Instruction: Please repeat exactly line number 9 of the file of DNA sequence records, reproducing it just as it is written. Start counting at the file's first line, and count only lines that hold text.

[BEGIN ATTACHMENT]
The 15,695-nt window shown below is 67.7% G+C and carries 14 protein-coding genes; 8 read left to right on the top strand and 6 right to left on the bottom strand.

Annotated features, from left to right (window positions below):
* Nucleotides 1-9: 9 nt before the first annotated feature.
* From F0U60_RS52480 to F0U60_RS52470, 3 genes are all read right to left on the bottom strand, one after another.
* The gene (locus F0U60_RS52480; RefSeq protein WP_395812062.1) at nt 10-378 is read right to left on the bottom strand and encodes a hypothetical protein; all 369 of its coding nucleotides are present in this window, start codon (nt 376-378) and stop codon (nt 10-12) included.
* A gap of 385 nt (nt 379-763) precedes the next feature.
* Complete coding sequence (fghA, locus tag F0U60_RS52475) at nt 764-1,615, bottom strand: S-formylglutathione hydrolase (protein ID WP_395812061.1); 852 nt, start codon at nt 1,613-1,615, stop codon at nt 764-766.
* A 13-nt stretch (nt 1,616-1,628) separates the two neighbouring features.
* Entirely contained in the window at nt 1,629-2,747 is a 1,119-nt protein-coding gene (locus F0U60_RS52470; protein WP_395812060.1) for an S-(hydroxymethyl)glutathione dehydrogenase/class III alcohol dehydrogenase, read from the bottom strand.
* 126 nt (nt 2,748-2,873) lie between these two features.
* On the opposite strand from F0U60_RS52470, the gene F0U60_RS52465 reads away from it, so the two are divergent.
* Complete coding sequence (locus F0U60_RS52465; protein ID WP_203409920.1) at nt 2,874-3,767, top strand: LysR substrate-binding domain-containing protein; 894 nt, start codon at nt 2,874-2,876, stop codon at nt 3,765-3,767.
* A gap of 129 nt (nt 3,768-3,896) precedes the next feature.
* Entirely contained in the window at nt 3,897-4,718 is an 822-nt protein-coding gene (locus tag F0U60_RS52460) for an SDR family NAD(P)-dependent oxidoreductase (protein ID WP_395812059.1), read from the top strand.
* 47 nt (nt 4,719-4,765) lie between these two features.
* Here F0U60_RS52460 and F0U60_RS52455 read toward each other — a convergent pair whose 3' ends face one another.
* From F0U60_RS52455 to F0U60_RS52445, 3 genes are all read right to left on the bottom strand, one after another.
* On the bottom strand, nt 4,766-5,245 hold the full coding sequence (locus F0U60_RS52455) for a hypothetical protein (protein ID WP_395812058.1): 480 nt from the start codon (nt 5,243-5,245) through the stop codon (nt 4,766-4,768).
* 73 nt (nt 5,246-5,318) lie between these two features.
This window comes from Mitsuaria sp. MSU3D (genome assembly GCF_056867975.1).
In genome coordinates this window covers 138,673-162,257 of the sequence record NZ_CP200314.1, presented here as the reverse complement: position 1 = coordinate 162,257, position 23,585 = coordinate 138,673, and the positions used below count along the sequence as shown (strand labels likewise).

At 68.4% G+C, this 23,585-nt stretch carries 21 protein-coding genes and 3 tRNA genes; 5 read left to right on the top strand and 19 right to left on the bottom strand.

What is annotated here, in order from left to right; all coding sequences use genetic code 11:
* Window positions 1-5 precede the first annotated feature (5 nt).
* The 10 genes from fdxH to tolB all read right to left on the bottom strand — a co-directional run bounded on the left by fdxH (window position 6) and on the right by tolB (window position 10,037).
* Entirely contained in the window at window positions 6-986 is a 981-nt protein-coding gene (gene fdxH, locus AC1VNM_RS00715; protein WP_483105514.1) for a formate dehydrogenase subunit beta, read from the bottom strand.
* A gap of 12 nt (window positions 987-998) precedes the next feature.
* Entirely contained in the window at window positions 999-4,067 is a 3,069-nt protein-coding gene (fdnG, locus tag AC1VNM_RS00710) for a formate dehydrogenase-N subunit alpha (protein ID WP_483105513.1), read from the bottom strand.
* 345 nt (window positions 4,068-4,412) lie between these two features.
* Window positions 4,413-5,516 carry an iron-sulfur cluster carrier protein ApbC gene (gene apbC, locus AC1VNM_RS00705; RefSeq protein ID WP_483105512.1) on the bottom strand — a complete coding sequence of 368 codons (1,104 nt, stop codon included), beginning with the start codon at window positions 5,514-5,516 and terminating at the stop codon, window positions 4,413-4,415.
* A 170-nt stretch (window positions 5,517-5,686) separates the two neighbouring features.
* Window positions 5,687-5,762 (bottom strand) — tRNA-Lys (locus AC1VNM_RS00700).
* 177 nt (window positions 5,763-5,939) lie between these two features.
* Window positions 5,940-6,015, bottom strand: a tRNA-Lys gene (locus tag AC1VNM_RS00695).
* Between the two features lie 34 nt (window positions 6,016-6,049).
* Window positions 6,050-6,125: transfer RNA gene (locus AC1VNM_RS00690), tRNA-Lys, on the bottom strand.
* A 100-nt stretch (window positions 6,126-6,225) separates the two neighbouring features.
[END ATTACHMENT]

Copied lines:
* Entirely contained in the window at nt 1,629-2,747 is a 1,119-nt protein-coding gene (locus F0U60_RS52470; protein WP_395812060.1) for an S-(hydroxymethyl)glutathione dehydrogenase/class III alcohol dehydrogenase, read from the bottom strand.